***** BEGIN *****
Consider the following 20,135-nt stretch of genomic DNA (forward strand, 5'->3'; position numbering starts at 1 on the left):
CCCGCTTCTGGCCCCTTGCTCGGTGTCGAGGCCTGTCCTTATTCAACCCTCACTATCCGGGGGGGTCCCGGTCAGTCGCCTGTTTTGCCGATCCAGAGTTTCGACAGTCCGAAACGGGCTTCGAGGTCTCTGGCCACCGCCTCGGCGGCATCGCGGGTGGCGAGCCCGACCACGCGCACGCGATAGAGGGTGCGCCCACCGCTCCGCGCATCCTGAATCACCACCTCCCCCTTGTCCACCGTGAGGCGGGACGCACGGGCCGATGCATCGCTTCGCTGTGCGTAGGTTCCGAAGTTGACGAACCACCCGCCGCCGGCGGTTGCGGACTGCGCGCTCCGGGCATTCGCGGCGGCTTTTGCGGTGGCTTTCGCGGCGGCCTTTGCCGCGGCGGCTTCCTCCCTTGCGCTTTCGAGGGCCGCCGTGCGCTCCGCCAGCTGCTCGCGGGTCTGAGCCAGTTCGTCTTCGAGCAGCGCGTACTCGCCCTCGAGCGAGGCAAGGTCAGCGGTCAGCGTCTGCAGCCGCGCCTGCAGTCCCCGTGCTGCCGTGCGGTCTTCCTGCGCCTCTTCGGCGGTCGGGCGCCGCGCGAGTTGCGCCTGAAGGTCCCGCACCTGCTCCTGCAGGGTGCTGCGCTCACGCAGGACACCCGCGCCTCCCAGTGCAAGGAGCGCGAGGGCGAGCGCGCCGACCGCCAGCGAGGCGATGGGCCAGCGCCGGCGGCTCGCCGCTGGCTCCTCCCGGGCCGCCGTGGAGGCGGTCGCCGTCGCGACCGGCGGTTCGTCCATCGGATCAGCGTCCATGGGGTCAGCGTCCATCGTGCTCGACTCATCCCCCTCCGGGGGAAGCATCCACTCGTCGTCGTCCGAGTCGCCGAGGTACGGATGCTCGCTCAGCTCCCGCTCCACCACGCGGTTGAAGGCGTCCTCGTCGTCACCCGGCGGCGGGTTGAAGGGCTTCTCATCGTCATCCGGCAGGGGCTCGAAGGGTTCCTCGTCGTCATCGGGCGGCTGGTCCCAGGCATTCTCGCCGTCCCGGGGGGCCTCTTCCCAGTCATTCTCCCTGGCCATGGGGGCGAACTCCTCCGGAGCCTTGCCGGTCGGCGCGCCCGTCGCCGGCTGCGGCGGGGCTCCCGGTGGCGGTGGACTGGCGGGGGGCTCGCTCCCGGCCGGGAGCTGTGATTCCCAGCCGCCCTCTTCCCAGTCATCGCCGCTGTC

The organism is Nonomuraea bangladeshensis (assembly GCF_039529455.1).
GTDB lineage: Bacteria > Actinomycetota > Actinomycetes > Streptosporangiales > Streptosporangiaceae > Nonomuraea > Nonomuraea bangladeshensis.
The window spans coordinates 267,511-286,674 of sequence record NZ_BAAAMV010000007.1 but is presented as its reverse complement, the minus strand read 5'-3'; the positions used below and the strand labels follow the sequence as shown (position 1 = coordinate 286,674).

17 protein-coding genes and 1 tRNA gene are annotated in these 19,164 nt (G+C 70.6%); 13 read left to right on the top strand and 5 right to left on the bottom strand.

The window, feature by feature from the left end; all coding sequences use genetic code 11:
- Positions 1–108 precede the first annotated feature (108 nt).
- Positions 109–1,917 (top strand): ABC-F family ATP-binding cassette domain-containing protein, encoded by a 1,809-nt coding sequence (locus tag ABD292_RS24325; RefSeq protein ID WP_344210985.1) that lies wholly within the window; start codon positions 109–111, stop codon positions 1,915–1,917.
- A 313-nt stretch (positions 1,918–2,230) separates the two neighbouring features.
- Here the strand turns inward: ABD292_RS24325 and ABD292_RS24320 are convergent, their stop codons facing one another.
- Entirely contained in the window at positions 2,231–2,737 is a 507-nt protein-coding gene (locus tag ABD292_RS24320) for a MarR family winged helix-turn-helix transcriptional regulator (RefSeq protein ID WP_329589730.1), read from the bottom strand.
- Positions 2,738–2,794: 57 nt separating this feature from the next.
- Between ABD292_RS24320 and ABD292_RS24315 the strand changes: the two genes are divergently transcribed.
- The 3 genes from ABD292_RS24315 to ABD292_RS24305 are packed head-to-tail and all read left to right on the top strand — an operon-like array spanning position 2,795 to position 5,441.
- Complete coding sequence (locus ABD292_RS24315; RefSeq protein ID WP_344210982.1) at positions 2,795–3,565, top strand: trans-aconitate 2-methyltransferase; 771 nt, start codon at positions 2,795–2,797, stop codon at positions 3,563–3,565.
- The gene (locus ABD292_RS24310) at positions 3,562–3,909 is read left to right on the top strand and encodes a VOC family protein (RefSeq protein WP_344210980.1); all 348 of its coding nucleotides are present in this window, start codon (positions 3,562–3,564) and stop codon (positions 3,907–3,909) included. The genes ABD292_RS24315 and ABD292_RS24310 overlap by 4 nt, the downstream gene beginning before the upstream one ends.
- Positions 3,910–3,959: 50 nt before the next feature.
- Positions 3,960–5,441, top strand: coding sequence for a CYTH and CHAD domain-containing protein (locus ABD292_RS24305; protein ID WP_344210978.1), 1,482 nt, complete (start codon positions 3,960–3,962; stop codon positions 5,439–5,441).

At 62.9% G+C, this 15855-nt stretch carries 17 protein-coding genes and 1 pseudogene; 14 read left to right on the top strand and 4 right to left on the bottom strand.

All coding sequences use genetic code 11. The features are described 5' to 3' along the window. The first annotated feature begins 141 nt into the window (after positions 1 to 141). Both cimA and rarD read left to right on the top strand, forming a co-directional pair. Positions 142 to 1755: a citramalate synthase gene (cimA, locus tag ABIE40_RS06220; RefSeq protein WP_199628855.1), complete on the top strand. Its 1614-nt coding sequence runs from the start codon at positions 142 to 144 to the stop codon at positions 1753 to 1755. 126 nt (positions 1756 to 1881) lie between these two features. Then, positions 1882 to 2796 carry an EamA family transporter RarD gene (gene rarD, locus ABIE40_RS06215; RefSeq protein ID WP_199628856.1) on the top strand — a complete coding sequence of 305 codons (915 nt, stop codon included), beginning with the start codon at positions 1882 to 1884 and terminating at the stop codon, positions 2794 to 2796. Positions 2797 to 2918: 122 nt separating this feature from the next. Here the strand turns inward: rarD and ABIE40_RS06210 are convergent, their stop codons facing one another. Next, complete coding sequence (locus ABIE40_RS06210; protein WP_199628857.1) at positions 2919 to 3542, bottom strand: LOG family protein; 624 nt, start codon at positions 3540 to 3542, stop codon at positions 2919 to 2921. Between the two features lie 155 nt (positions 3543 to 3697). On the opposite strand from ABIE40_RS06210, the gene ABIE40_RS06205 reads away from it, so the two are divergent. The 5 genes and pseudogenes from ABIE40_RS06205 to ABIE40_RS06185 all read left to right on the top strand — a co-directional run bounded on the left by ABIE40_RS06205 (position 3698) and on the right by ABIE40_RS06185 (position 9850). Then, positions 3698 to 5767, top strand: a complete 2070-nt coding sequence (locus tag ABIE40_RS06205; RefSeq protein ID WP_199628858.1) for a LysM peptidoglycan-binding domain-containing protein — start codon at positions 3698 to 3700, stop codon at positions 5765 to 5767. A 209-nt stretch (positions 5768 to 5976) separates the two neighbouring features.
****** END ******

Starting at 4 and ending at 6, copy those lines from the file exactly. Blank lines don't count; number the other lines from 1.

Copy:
GTDB lineage: Bacteria > Actinomycetota > Actinomycetes > Streptosporangiales > Streptosporangiaceae > Nonomuraea > Nonomuraea bangladeshensis.
The window spans coordinates 267,511-286,674 of sequence record NZ_BAAAMV010000007.1 but is presented as its reverse complement, the minus strand read 5'-3'; the positions used below and the strand labels follow the sequence as shown (position 1 = coordinate 286,674).

17 protein-coding genes and 1 tRNA gene are annotated in these 19,164 nt (G+C 70.6%); 13 read left to right on the top strand and 5 right to left on the bottom strand.